Researchers around the world want to have a better understanding of how ancient humans lived. Now scientists from the University of Oxford believe they have uncovered some interesting findings about some of the first human species. They believe Neanderthals and Denisovans may have lived together in a cave in southern Siberia.
Professor Tom Higham of the Oxford Radiocarbon Accelerator Unit collaborated with fellow researchers from around the world, including scientists from the U.K., Russia, Australia, Canada and Germany. They spent five years dating the site of a Densiova cave located under the Altai Mountains in Siberia. It is the only archeological site in the world which is believed to have been occupied by different human groups at different times. Now two new studies published in the journal Nature suggest Neanderthals and Denisovans lived together in the cave at the same time. Researchers say the studies also shed light on the environmental conditions they lived in before they became extinct.
Denisova caught the world’s attention in 2010 when a study uncovered a genome in a finger bone of a girl scientists believed belonged to a then-unknown group of ancient humans. That’s how the DNA of the people group now known as Denisovans was sequenced for the first time. New research sheds light on how the group may have lived with other ancient human species like Neanderthals, based on radiocarbon dating from bone, tooth and charcoal fragments recovered at the site as part of the European Research Council’s PalaeoChron project.
David Einhorn Buys Three New Stocks: These Are The Names And Theses (Q3 Letter)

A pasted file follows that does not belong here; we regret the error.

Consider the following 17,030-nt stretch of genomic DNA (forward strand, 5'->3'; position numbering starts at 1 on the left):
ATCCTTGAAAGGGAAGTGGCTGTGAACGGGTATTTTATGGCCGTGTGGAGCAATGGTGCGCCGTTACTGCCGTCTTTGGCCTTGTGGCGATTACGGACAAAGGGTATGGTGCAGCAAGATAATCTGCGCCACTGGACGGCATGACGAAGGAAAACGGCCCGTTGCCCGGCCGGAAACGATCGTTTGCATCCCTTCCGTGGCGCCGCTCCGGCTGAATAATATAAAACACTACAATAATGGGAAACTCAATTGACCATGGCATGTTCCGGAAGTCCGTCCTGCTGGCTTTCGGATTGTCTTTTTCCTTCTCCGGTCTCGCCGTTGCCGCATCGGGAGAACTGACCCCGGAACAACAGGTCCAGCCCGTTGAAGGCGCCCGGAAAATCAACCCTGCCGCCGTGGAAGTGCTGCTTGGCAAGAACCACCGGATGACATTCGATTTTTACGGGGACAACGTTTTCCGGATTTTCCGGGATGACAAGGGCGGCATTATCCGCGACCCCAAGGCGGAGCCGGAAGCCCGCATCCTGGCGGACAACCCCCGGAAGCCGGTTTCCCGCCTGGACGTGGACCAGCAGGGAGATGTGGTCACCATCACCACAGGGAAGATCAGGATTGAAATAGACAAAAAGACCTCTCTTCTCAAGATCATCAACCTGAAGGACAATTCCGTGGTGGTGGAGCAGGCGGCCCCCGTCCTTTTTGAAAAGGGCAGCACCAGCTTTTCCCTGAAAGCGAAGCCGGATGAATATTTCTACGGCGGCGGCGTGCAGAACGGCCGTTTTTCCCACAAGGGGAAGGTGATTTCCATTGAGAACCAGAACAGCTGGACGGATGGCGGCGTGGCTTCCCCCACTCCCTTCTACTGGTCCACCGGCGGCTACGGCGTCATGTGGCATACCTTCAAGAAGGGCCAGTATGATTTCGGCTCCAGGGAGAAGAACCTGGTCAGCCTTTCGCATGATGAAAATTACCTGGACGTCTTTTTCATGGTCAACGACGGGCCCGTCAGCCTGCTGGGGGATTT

David Einhorn's Greenlight Capital funds returned 5.9% in the third quarter of 2020, compared to a gain of 8.9% for the S&P 500 in the same period. This year has been particularly challenging for value investors. Growth stocks have surged as value has struggled. For Greenlight, one of Wall Street's most established value-focused investment funds, Read More
Researchers from the University of Wollongong in Australia say they found more than 100 optical ages in the sediment, of which many were too old to conduct radiocarbon dating on. Another Australian team conducted uranium-series dating, which scientists say should help find the minimum age for the bone fragment believed to be of mixed Neanderthal/Denisovan ancestry.
“This is the first time we are able to confidently assign an age to all archaeological sequence of the cave and its contents,” Higham said in a statement.
Determining the right age for the bone fragment was difficult with radiocarbon dating not being sufficient. Scientists had to develop a new Bayesian model which combined some of the estimated dates with previous data about the deposits and genetic ages estimated for Denisovan and Neanderthal fossils relative to each other. The second method included analysis of the mitochondrial DNA sequences analyzed at the Max Planck Institute for Evolutionary Anthropology in Germany.
“This new chronology for Denisova Cave provides a timeline for the wealth of data generated by our Russian colleagues on the archaeological and environmental history of the cave over the past three glacial-interglacial cycles,” said Professor Zenobia Jacobs of the University of Wollongong, lead author of the optical dating study.
The researchers believe their findings suggest Neanderthals and Denisovans lived together in the cave at least 200,000 years ago. Additionally, they apparently used stone tools at the time, so scientists believe it means human occupation of the site began at least 300,000 years ago. Scientists say they believe Neanderthals inhabited the southern Siberian site between 200,000 and 100,000 years ago and lived with a girl of mixed ancestry they refer to as “Denny.” The two groups of hominins are believed to have met and reproduced together approximately 100,000 years ago.